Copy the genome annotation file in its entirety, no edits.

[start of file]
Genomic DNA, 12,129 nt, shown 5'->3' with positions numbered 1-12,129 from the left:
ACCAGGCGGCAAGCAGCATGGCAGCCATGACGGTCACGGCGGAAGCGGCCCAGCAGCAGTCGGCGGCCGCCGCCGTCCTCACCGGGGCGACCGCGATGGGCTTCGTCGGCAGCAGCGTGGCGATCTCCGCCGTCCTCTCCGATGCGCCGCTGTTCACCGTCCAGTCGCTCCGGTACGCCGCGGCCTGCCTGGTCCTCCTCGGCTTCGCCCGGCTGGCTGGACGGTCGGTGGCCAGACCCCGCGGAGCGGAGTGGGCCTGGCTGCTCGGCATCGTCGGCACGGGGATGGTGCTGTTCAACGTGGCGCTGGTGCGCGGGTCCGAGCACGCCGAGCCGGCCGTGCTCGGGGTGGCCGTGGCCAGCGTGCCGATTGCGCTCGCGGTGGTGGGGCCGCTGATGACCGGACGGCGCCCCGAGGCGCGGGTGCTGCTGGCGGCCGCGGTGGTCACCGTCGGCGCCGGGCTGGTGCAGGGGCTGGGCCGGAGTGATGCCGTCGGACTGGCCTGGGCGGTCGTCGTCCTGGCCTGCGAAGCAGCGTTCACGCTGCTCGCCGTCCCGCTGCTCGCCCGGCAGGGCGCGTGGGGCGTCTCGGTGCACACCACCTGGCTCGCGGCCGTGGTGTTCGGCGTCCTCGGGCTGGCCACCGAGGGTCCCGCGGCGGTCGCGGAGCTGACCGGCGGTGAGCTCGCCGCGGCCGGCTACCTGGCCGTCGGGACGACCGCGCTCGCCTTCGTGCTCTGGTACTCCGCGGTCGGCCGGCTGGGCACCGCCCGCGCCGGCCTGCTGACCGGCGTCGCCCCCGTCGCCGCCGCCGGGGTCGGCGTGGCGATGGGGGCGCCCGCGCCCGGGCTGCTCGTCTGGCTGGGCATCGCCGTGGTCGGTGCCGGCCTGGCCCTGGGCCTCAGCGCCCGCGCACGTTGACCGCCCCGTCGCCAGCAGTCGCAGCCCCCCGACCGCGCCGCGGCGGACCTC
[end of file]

Genomic DNA, 12,129 nt, shown 5'->3' with positions numbered 1-12,129 from the left:
ACCAGGCGGCAAGCAGCATGGCAGCCATGACGGTCACGGCGGAAGCGGCCCAGCAGCAGTCGGCGGCCGCCGCCGTCCTCACCGGGGCGACCGCGATGGGCTTCGTCGGCAGCAGCGTGGCGATCTCCGCCGTCCTCTCCGATGCGCCGCTGTTCACCGTCCAGTCGCTCCGGTACGCCGCGGCCTGCCTGGTCCTCCTCGGCTTCGCCCGGCTGGCTGGACGGTCGGTGGCCAGACCCCGCGGAGCGGAGTGGGCCTGGCTGCTCGGCATCGTCGGCACGGGGATGGTGCTGTTCAACGTGGCGCTGGTGCGCGGGTCCGAGCACGCCGAGCCGGCCGTGCTCGGGGTGGCCGTGGCCAGCGTGCCGATTGCGCTCGCGGTGGTGGGGCCGCTGATGACCGGACGGCGCCCCGAGGCGCGGGTGCTGCTGGCGGCCGCGGTGGTCACCGTCGGCGCCGGGCTGGTGCAGGGGCTGGGCCGGAGTGATGCCGTCGGACTGGCCTGGGCGGTCGTCGTCCTGGCCTGCGAAGCAGCGTTCACGCTGCTCGCCGTCCCGCTGCTCGCCCGGCAGGGCGCGTGGGGCGTCTCGGTGCACACCACCTGGCTCGCGGCCGTGGTGTTCGGCGTCCTCGGGCTGGCCACCGAGGGTCCCGCGGCGGTCGCGGAGCTGACCGGCGGTGAGCTCGCCGCGGCCGGCTACCTGGCCGTCGGGACGACCGCGCTCGCCTTCGTGCTCTGGTACTCCGCGGTCGGCCGGCTGGGCACCGCCCGCGCCGGCCTGCTGACCGGCGTCGCCCCCGTCGCCGCCGCCGGGGTCGGCGTGGCGATGGGGGCGCCCGCGCCCGGGCTGCTCGTCTGGCTGGGCATCGCCGTGGTCGGTGCCGGCCTGGCCCTGGGCCTCAGCGCCCGCGCACGTTGACCGCCCCGTCGCCAGCAGTCGCAGCCCCCCGACCGCGCCGCGGCGGACCTC